Stem cells have been holding great promise for regenerative medicine for years. However, one of the main limitations in the application of these therapies is the quality of the stem cells that can be generated in the laboratory. Now, a team from the Spanish National Cancer Research Centre (CNIO) has developed a new, simple and fast technology that enhances in vitro and in vivo the potential of stem cells to differentiate into adult cells.
By mapping molecular changes in the genome over time, UC San Diego researchers developed a formula to more accurately compare dog age to human age -- a tool that could also help them evaluate how well anti-aging products work.
Scientists have used advanced technology to 'micro-dissect' the first brain cells to perish in Alzheimer's disease. The result is a short list of genes that could represent new drug targets.
Why do we age? What exactly is happening in our bodies? And can we do anything about it? Mankind has sought answers to these questions since time immemorial. While the pharmaceutical scientists Alexandra K. Kiemer and Jessica Hoppstädter from Saarland University are not claiming to have solved this ancient problem, they have uncovered processes within our immune system that contribute to ageing.
Eat a slab of steak and your resident gut bacteria get to work immediately to break it down. But new research shows that a metabolic byproduct, called TMAO, produced in the process can be harmful to the lining of arteries, making them age faster.
Exercise can slow or prevent the development of macular degeneration and may benefit other common causes of vision loss, such as glaucoma and diabetic retinopathy, new research suggests.
Perimenopause is a time when women become more vulnerable to a number of health problems. A new study based on data from the Canadian Longitudinal Study on Aging identified menopause as a risk factor for the development of metabolic syndrome or some of its components, including hypertension, central obesity, and high blood sugar. Study results are published online today in Menopause, the journal of The North American Menopause Society (NAMS).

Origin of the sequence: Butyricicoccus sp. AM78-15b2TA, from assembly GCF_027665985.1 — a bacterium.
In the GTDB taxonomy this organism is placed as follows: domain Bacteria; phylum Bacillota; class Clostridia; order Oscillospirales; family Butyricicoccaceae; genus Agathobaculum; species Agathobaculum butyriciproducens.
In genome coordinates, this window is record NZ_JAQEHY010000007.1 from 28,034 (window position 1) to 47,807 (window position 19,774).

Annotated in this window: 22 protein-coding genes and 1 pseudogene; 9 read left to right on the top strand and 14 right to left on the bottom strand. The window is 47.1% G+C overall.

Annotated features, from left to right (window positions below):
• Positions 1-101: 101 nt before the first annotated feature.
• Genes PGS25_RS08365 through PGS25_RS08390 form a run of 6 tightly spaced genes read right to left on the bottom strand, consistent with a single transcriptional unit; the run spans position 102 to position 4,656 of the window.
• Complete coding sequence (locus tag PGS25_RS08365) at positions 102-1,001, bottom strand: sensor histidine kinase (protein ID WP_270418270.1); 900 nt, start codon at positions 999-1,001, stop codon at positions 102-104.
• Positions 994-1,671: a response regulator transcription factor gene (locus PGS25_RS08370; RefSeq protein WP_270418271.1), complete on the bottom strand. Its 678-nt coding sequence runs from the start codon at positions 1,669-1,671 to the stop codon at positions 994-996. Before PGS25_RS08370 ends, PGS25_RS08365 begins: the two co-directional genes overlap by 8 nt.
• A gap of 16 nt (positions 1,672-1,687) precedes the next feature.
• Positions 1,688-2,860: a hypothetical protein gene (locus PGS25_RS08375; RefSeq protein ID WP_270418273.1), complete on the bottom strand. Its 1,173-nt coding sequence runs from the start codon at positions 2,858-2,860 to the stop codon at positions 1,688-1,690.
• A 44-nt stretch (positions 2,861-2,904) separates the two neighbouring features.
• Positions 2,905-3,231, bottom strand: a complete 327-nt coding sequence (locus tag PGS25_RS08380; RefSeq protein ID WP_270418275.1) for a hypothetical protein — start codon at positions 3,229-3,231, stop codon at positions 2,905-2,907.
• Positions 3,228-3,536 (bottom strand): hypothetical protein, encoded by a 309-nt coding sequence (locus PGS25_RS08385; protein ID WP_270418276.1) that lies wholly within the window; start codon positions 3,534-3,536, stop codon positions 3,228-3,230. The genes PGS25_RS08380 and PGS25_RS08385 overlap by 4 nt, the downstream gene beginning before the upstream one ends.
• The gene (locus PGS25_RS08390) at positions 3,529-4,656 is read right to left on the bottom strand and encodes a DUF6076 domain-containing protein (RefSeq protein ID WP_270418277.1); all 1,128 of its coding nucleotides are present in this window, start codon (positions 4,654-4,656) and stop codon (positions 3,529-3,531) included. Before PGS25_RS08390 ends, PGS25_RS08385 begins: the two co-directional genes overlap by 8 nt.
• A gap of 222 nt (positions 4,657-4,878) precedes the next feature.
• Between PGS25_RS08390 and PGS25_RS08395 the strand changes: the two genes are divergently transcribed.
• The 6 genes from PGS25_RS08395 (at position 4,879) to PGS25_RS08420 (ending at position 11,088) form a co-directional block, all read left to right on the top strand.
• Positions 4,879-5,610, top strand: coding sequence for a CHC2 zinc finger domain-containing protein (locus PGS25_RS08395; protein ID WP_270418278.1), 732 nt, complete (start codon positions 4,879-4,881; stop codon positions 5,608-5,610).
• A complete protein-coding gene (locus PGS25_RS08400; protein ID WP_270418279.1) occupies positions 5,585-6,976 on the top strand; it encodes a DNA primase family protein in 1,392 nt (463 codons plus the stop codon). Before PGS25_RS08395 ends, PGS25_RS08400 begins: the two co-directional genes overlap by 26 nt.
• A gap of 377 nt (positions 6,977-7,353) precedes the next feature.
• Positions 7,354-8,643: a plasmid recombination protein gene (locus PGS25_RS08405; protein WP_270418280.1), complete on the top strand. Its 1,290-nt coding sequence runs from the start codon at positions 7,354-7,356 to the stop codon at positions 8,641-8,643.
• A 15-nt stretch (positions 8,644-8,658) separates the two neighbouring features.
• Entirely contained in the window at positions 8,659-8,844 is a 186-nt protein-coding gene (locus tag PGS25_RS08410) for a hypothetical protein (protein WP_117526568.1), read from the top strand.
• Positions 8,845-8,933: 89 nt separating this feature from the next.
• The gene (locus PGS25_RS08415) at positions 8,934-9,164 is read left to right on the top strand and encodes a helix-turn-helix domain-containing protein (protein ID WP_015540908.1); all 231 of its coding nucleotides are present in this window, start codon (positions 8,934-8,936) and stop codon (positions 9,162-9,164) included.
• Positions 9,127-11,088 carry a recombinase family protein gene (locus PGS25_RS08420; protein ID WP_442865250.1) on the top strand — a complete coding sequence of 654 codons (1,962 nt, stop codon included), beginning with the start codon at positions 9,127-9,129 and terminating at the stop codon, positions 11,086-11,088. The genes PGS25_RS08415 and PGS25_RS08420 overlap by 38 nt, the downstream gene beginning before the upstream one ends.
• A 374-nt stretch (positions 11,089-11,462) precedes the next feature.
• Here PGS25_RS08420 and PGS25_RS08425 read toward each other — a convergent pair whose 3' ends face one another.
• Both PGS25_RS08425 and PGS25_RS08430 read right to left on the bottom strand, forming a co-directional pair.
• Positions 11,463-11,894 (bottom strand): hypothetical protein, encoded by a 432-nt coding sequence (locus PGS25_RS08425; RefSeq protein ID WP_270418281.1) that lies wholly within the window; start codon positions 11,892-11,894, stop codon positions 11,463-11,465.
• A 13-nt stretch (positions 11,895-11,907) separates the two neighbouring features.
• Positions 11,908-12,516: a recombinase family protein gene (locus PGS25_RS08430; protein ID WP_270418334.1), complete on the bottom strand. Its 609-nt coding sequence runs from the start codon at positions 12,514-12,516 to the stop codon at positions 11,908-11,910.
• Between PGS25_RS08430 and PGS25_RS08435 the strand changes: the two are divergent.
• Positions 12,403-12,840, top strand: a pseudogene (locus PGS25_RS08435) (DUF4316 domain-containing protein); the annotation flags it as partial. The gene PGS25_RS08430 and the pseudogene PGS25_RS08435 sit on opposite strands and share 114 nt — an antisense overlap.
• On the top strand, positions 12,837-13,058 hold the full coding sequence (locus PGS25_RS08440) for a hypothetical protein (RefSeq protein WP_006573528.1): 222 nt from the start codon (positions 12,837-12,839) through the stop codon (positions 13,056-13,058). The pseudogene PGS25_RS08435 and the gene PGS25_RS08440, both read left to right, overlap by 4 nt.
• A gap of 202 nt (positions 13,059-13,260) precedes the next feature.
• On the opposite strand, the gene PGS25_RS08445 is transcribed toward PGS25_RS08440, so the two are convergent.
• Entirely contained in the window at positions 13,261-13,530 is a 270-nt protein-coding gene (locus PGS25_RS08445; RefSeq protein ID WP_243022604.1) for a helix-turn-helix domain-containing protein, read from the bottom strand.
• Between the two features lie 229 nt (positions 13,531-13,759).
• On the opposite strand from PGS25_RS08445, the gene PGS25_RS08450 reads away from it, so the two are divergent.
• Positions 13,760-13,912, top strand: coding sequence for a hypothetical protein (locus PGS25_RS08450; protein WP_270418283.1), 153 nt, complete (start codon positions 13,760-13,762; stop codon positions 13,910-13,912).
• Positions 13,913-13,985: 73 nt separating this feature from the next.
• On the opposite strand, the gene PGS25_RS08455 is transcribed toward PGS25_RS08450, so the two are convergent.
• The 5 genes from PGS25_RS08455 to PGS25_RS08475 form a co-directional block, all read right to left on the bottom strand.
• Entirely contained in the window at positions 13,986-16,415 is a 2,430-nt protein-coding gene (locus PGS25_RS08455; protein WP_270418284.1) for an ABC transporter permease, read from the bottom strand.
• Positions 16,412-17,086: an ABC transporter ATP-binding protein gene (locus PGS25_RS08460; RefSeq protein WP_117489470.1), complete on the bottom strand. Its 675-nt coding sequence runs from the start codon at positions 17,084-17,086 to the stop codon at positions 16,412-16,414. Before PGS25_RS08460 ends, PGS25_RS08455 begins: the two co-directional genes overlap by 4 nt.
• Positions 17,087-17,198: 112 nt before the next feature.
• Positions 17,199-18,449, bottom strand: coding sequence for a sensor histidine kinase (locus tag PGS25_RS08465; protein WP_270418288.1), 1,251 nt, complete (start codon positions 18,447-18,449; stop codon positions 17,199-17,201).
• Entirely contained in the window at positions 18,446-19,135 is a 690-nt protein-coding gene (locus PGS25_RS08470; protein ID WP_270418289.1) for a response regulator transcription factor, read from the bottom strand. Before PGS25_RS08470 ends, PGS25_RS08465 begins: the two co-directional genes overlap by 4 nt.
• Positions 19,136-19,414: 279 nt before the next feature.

Depression has been shown to be prevalent during menopause, affecting as many as 70% of women transitioning into menopause. A new study not only confirms the high prevalence of depression but also the greatest risk factors for it in postmenopausal women, as well as any relationships with anxiety and fear of death. Study results are published online today in Menopause, the journal of The North American Menopause Society (NAMS).
There's good news for people with Parkinson's disease. A new study shows that deep brain stimulation may not increase the risk of developing dementia. The study is published in the July 1, 2020, online issue of Neurology®, the medical journal of the American Academy of Neurology.
Bristol scientists have discovered a novel pathology that occurs in several human neurodegenerative diseases, including Huntington's disease. The article, published in Brain Pathology, describes how SAFB1 expression occurs in both spinocerebellar ataxias and Huntington's disease and may be a common marker of these conditions, which have a similar genetic background.